The 12/18/19 issue of the Hermiston Herald had an article discussing our poverty level estimates and how it effected the Title V Rural and Low Income Schools grant for the Hermiston School District. For the 2019-2020 school year the district became ineligible for the grant, which amounted to more than $85,000.
The U.S. Department of Education, using the most current available data, found that the District’s eligibility poverty rate had dropped below the 20% threshold to less than 17%. Last year the rate was 24.4%.
To me, this would be something to celebrate.
I am not familiar with the data collection techniques used for these determinations; however, I am cautiously optimistic this could be a trend based on our improving economy.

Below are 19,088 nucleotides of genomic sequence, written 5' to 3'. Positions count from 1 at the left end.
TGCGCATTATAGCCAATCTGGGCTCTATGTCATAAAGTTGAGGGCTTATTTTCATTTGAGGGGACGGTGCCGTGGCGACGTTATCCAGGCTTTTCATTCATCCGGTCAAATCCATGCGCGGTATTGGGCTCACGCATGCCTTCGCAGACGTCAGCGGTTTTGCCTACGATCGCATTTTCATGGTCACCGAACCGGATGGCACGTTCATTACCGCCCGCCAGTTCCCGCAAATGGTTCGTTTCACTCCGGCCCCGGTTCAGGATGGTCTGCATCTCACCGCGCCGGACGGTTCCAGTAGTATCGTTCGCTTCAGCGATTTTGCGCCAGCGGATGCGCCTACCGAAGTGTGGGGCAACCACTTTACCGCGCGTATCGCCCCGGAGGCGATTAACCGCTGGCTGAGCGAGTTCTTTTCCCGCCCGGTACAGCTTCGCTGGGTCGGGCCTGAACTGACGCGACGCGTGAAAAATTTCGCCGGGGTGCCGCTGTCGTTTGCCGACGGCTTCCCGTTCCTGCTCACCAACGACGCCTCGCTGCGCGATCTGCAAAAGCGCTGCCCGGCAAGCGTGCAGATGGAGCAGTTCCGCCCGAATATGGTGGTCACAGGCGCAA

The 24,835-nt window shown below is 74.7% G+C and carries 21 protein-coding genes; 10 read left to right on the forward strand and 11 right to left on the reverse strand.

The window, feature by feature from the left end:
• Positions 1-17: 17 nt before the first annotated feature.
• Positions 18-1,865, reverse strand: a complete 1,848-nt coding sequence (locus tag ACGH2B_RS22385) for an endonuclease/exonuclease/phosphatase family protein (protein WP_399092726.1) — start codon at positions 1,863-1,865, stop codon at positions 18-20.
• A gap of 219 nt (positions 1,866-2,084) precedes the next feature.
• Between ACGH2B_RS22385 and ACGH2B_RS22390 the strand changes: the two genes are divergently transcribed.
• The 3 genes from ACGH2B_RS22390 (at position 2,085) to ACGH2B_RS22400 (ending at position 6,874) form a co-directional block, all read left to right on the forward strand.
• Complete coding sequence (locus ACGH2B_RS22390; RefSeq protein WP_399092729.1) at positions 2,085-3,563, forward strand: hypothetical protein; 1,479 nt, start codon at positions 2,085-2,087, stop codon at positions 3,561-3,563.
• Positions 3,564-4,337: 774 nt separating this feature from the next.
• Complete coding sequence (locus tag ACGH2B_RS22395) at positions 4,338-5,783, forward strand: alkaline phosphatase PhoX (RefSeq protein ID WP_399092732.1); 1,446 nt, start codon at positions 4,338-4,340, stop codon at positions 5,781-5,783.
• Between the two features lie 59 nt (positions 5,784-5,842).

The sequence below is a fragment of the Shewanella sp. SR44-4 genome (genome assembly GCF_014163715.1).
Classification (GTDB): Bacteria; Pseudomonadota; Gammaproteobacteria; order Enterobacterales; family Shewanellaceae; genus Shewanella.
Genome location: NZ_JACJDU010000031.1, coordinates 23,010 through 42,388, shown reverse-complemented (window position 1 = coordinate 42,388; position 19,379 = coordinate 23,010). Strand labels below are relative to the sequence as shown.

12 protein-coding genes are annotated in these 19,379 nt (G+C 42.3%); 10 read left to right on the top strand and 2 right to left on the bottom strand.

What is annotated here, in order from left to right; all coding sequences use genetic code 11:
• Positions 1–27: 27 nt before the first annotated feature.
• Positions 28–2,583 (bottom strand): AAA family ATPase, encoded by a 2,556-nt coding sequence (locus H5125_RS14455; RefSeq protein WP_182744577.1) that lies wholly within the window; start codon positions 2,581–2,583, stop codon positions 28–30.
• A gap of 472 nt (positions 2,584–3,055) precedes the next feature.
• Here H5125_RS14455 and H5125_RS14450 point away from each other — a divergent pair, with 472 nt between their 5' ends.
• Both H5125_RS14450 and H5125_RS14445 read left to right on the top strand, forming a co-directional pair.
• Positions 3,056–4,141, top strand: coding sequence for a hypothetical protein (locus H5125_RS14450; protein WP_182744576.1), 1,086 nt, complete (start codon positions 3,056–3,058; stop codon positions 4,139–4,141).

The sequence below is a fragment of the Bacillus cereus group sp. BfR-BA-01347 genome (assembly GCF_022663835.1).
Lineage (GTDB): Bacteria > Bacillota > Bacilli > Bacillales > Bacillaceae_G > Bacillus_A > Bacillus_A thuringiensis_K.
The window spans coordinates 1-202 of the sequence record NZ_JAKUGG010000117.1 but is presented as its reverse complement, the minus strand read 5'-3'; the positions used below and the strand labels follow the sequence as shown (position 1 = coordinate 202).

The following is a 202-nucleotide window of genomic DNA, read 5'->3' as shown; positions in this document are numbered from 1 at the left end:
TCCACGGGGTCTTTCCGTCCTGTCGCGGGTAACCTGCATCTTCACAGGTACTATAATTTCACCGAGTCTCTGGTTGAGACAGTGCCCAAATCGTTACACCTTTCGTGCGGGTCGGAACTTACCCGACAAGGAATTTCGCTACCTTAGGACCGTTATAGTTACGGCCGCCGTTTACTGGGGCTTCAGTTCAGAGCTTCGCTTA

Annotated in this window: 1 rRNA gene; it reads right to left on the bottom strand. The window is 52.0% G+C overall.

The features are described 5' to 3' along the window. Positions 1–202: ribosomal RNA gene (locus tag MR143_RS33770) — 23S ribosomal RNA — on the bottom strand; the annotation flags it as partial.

What concerned me about the article, rather than the diminishing rate being a positive, it was framed in how certain school services were going to have to be modified and money taken from the general fund or other places in order to maintain these services at their current funding levels.
It strikes me that the district sees this as a glass half empty rather than half full and they have budgets they have to forecast, but I would be much more interested in learning what is being done right to lift our citizens out of poverty and stretching district tax dollars.
Which, in my estimation, is always a good thing for everyone.